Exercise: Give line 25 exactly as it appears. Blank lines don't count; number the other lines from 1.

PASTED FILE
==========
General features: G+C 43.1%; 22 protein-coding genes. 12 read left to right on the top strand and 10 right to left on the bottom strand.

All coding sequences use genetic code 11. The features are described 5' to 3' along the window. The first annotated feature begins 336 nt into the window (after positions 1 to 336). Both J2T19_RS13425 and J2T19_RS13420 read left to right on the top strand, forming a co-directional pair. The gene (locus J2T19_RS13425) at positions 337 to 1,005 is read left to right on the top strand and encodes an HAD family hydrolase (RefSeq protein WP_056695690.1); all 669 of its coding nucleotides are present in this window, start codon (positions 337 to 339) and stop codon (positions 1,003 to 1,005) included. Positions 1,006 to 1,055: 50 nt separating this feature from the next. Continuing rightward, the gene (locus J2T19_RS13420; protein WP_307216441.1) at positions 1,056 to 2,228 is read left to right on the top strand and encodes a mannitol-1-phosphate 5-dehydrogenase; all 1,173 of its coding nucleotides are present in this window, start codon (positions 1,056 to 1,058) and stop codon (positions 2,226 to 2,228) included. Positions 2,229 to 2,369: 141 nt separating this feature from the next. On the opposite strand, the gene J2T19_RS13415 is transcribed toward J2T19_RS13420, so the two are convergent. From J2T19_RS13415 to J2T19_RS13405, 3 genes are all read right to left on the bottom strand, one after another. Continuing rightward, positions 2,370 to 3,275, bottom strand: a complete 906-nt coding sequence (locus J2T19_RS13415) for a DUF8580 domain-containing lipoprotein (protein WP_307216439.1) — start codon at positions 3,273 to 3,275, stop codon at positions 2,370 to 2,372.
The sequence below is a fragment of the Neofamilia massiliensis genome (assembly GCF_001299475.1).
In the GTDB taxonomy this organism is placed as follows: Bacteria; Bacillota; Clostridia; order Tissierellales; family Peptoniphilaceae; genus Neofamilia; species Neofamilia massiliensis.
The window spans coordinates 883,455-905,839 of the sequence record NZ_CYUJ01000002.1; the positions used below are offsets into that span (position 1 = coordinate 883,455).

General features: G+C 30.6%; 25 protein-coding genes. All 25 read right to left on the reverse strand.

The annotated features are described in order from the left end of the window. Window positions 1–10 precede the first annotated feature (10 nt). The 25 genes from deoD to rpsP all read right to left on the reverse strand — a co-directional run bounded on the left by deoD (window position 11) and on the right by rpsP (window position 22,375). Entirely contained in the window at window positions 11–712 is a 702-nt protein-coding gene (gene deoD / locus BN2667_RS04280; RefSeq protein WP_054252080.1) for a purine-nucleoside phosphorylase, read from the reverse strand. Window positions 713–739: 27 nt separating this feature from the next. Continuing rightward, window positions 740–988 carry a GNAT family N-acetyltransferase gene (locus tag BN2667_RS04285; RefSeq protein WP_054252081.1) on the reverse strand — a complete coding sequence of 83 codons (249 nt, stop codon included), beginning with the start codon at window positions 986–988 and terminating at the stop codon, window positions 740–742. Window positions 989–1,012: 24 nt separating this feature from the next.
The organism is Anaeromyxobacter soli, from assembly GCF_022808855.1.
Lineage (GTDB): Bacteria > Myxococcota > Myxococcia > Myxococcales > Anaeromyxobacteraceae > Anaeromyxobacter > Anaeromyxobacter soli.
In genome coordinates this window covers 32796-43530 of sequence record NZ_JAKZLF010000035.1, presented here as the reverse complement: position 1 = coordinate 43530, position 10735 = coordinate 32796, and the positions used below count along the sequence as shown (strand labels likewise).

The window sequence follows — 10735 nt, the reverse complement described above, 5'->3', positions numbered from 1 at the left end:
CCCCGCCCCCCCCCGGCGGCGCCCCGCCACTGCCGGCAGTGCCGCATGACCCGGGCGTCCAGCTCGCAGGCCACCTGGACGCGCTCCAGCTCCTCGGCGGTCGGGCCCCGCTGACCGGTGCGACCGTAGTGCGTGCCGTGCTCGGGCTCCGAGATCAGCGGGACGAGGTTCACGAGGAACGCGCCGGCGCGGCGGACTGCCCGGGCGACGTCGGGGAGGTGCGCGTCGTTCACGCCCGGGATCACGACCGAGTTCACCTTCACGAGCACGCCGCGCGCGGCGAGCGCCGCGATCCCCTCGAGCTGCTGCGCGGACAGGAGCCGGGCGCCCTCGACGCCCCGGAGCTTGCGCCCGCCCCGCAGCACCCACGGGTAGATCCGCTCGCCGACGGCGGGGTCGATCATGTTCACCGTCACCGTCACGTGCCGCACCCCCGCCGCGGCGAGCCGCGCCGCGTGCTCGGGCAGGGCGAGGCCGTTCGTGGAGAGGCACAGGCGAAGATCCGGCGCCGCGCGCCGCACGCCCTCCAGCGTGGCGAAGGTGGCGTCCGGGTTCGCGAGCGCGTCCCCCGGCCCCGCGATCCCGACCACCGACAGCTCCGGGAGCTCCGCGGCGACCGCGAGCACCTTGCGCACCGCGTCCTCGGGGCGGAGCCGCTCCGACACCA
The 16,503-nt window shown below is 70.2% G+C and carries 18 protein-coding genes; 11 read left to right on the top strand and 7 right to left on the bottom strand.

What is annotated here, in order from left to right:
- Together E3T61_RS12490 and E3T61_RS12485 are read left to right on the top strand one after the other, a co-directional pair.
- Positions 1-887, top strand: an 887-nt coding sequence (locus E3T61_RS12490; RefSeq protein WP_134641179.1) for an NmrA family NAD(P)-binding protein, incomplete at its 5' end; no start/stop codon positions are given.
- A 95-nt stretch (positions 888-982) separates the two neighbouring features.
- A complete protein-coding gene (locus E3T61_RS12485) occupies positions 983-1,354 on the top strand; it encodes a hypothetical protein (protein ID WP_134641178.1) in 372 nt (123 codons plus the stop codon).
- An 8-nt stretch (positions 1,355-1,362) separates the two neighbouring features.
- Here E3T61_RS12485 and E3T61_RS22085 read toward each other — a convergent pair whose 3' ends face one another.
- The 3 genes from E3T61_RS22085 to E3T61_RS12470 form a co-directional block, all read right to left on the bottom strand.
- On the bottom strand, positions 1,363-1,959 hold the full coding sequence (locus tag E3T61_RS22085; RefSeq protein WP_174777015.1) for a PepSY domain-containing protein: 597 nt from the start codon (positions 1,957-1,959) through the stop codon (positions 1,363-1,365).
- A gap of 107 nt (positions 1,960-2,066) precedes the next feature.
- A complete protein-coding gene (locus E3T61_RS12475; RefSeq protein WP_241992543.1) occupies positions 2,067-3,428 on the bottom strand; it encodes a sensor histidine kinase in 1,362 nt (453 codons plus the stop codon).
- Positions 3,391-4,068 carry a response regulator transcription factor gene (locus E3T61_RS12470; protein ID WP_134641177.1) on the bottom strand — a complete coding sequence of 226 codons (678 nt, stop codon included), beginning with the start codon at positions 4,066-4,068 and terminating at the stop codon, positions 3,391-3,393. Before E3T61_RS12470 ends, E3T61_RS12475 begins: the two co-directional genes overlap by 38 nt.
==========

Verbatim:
- Positions 3,391-4,068 carry a response regulator transcription factor gene (locus E3T61_RS12470; protein ID WP_134641177.1) on the bottom strand — a complete coding sequence of 226 codons (678 nt, stop codon included), beginning with the start codon at positions 4,066-4,068 and terminating at the stop codon, positions 3,391-3,393. Before E3T61_RS12470 ends, E3T61_RS12475 begins: the two co-directional genes overlap by 38 nt.